The Dumbing Down of Recruiting - Originally posted on Jackye Claytons blog, "The Pursuit."

"Much to learn you still old padawan."
... "This is just the beginning!" –Yoda

I didn’t walk 30 miles in the snow uphill both ways but I am
a bit old school. When I started recruiting, there was no LinkedIn, Monster,
CareerBuilder or other social media outlets that are used so highly today.  When I started in this business, the word
“recruit” was a verb.

Recruiting and sourcing has taken a dramatic turn, adapting
with today’s technology which has changed the game.  For experienced recruiters, these tools are
used to enhance the hunter skills that are embedded deep within the psyche of a
true recruiter.  Technology, while it is
so necessary to do our jobs, has changed the way we play the game as well as
changed the definition of what a recruiter does. Often we call it “Post and
Pray.”  I also refer to it as the
“Dumbing down of Recruiting.”

News Flash:

The Word “Recruit” is a

If you are not enhancing your recruiting hunting skills as
well as the way you use technology to find candidates, you will become obsolete
faster than you know. The landscape looks completely different (as it should)
then it did 10 years ago but in some interesting ways.  Look at the list below.  These were requirements for me and other
recruiters to keep our jobs.
  • Meeting Candidates
  • Checking References
  • Face to Face Interviews with Recruiters
  • Building Candidate Pipelines
  • Daily/Weekly Communication with Candidates
    Placed AND Sourced
  • Obtaining Candidate Referrals (Who do you
  • Understanding the Environment of the
    Company you are recruiting for
  • Skills Testing
  • Getting placements based on recruiter
    recommendation rather than resumes
  • 35% fees!!

Yes **Padawan, we used to get 35% fees.  That was when recruiters were looked upon as
valuable and resumes were faxed or mailed. (I told you I was going to show my

The point is this. We are in the people business, Posting
jobs, using job boards and scraping the internet should be a part of your recruiting
strategy but not the entire strategy. 
Meet your candidates.  Get
referrals.  Understand the market.  It may seem silly but face-to-face is making
a comeback. OK so I am old school, but give it a try.” If no mistake have you
made, yet losing you are ... a different game you should play.” – YODA

Good Luck!

**Padawan -  A
"Jedi" pupil, even with great skills he still needs to learn the Jedi

Views: 2671

Comment by Chris Grove on April 10, 2013 at 8:16am

Really just wanted to say what an excellent blog post.

It worries me how much recruiters are relying on Linkedin or Monster or whatever the latest CV sites are these days.  The best way to find candidates or clients always has been and always is referrals.  The best way to build a relationship and therefore to recruit is always face to face over a coffee or some beers.  Maybe I'm being old fashioned too but the fees are generally higher if the client knows and respects you and you'll have much more faith in your candidates if you've met them and know what makes them tick.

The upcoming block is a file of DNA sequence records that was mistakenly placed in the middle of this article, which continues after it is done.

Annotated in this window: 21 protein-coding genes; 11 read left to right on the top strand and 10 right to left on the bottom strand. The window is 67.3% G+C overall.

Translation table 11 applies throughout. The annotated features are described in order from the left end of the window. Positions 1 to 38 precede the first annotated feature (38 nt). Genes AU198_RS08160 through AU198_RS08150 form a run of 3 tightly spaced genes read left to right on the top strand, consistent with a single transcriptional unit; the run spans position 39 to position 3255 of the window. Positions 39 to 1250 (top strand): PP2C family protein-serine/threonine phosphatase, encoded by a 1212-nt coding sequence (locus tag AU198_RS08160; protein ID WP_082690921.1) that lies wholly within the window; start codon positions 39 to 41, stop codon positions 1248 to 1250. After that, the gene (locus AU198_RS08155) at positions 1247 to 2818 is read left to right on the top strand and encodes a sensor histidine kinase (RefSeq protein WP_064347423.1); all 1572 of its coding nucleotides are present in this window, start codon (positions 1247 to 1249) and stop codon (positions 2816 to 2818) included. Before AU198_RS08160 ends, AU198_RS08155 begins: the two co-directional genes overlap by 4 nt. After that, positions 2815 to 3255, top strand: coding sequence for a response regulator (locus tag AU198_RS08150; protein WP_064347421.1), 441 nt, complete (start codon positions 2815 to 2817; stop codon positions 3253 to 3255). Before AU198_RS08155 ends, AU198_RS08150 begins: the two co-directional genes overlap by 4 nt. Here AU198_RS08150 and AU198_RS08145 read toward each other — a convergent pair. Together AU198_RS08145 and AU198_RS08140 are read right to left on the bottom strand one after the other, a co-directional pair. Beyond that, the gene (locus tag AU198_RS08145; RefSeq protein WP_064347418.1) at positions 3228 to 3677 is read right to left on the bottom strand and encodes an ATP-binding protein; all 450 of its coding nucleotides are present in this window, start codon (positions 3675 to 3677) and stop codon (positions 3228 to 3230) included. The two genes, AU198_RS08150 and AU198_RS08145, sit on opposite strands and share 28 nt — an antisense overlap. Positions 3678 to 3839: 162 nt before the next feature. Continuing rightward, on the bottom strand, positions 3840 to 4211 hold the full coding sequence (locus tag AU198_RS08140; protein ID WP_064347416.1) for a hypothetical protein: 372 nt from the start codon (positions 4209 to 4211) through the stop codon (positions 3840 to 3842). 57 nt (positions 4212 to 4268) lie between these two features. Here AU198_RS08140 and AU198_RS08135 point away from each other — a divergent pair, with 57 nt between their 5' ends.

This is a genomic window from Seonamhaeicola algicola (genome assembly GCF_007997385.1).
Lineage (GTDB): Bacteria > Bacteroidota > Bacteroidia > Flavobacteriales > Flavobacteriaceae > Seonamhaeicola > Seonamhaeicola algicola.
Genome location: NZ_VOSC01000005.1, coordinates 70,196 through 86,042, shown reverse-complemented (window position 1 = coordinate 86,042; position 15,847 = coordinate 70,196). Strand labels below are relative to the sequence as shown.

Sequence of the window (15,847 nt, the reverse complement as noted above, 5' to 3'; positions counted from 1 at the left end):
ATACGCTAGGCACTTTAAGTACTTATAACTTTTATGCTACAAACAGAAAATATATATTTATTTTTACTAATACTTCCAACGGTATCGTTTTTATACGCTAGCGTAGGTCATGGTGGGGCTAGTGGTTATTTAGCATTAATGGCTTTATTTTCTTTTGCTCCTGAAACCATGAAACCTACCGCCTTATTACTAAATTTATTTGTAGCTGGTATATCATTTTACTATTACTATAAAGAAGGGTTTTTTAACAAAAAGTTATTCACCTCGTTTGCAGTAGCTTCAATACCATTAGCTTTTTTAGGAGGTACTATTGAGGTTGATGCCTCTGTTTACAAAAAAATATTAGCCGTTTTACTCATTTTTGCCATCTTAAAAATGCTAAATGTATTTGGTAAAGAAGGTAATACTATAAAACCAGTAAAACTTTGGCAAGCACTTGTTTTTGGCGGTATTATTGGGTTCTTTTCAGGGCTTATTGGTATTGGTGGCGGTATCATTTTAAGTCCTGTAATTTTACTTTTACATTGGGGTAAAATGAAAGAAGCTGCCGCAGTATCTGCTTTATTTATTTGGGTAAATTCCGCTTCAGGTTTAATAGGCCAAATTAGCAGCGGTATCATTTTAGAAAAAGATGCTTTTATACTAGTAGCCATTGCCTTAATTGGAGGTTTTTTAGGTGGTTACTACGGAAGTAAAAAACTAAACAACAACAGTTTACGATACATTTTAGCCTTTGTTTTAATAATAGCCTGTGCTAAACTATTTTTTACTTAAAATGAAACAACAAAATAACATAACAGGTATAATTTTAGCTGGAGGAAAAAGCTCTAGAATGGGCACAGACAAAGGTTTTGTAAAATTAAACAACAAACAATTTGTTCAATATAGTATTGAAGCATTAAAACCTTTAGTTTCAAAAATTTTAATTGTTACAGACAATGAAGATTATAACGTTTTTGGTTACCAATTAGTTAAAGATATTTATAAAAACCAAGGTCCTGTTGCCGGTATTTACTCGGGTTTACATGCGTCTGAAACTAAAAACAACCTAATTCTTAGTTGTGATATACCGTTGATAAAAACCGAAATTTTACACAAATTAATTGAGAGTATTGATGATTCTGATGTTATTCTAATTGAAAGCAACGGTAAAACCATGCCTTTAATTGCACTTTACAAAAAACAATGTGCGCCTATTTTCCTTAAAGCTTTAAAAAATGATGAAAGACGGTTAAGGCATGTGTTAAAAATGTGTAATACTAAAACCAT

Comment by bill josephson on April 10, 2013 at 9:33am


Excellent blog.  That was exactly the way recruiting was in the 1990's and even 1980's--I began 3rd party recruiting in 1980.

The way things are networking is important for candidate and Hiring Authority name leads generation.

I get hammered on the boards regularly by a few but will keep saying it.  Whether it be the technology/social media, offshore outsourcing, or an abysmal economy the biggest change I've seen from 2001-2004 and again from 2009-Present is a dearth of fillable jobs companies release or allow you to work on.

The candidates, assuming they exist based on the job description, can be found.  Relo's are always problematic, more so today.  But how many great (fillable) job orders do people get to work on?  Then, once released you have to work fast as the technology gives a job less shelf life speeding up your recruiting process, job gets filled through another source, in this economy put on hold, etc...Plus, often the hiring process is unwieldy.  In the old days a candidate would see HR, Manager, and Manager's boss--perhaps a business interface.  Today, up to 8, even 10 people at times over 6+ interviews with everyone getting in on the act.

I'd say it's workable jobs and company fee resistance based on the factors mentioned above that have also changed as more and more "passive/invisible" candidates are now visible thanks to technology.

Comment by kevin on April 10, 2013 at 9:41am

Great views and all valid

wouldn't disagree with anything said

You're all great people

Comment by Brandon Labonte on April 10, 2013 at 9:44am

I am all about using the tools for the trade. Lets assume that houses still had to built using hand saws and hand planers and ropes and pulleys, rather than skill saws table saws, electric sanders and crane lifts. That would be absurd if the tools to make it faster, more economical and often times better are available.

 The "verb" recruit is still an action in ALL talented recruiters who are driven to help people. So part of me agree's with the post and part simply wants to side with the power in technology. There are somethings that all recruiters have access to and from my perspective has taken a back seat to social media and emails...The Telephone!